If you listened carefully to any of the hysteria in relation to the current cold snap, you would be forgiven for thinking that we were in the grips of a 1963 style mini Ice Age. As far as I can remember, it’s been cold for about ten days, with snow that hasn’t shifted because the temperatures have been routinely below freezing. How is this something to be feared? The roads have been clear for most of the time, the pavements so as well; let’s be fair our railways don’t work when it’s windy or raining so how we expect them to work in the cold is anyone’s guess. But for the last few days, weather forecasters, politicians and do gooders in the business community (not business leaders you understand, but those on the periphery who claim to speak on behalf of businesses) have been wishing an end to the cold spell, a return to the bleak, dark, wet winters we are used to.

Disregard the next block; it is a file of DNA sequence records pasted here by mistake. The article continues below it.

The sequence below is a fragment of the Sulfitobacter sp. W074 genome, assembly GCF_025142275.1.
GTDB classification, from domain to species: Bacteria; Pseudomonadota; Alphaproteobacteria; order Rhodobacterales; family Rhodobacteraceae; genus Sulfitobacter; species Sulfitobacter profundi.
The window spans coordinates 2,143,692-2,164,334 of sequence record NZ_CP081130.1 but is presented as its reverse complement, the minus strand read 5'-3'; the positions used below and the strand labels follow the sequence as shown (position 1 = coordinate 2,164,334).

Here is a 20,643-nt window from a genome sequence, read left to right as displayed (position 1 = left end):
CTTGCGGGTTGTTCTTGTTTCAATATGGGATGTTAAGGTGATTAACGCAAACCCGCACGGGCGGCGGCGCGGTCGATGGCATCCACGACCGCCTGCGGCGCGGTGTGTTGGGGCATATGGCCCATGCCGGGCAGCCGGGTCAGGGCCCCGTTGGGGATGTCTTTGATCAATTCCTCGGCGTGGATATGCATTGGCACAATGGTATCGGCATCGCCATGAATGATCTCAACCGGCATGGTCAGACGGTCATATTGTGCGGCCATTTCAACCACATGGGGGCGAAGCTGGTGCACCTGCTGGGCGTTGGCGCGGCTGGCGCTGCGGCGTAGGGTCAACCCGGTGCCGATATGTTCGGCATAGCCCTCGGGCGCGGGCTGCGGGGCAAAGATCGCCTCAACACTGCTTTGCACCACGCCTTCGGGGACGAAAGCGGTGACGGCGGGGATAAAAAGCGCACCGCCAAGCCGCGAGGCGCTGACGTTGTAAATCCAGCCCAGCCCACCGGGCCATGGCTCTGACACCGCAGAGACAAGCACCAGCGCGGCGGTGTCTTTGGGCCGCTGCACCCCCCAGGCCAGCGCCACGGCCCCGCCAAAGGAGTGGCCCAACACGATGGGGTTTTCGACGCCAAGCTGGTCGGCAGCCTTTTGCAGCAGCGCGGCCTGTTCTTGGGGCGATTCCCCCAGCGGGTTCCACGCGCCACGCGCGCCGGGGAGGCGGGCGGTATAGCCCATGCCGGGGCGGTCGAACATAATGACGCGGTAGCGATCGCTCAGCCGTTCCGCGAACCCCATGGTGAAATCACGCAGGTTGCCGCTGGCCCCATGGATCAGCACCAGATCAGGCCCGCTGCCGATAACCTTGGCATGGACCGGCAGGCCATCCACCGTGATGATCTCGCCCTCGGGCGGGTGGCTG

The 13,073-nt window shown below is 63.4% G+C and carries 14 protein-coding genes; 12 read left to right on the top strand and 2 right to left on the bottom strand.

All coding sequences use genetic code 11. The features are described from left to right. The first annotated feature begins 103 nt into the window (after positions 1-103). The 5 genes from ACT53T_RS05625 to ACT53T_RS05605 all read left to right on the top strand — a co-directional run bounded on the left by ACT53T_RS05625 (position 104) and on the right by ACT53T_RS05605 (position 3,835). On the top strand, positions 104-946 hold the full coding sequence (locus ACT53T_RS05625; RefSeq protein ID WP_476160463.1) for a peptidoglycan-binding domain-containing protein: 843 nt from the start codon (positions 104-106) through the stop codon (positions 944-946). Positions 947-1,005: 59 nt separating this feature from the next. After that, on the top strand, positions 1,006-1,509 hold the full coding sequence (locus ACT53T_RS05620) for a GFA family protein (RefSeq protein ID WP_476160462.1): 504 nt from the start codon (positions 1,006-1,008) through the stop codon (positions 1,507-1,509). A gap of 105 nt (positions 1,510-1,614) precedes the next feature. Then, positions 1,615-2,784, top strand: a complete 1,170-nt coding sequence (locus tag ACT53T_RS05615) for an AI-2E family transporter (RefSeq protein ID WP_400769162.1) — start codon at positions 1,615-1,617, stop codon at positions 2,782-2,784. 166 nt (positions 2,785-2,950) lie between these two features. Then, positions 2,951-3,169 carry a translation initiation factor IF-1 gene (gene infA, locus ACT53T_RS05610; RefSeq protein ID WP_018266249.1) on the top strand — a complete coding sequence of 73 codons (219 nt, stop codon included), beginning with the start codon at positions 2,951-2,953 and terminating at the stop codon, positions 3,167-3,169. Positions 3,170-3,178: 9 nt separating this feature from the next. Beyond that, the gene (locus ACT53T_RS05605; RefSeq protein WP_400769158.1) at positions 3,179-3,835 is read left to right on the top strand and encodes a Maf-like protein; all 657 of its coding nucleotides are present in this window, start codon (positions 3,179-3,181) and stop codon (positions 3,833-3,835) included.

There is one enormous drawback of the change in weather that we are about to get. Temperatures will be about ten degrees warmer from one day to the next with gales and heavy rain. The results? Enormous and extremely quick snow melt, which can only lead to the one thing which we get whatever “season” we are in – widespread and very devastating flooding. So what’s better – cold, occasionally beautiful weather or floodwater damage? Far better for the weather to stay as it is, and gradually warm up, much as it does on the continent. Funnily enough, as with all things, our continental partners deal with snow much better than us; remember, in parts of Europe there is four or five months of snow, not four or five minutes as we get over here, and their economies don’t seize up completely.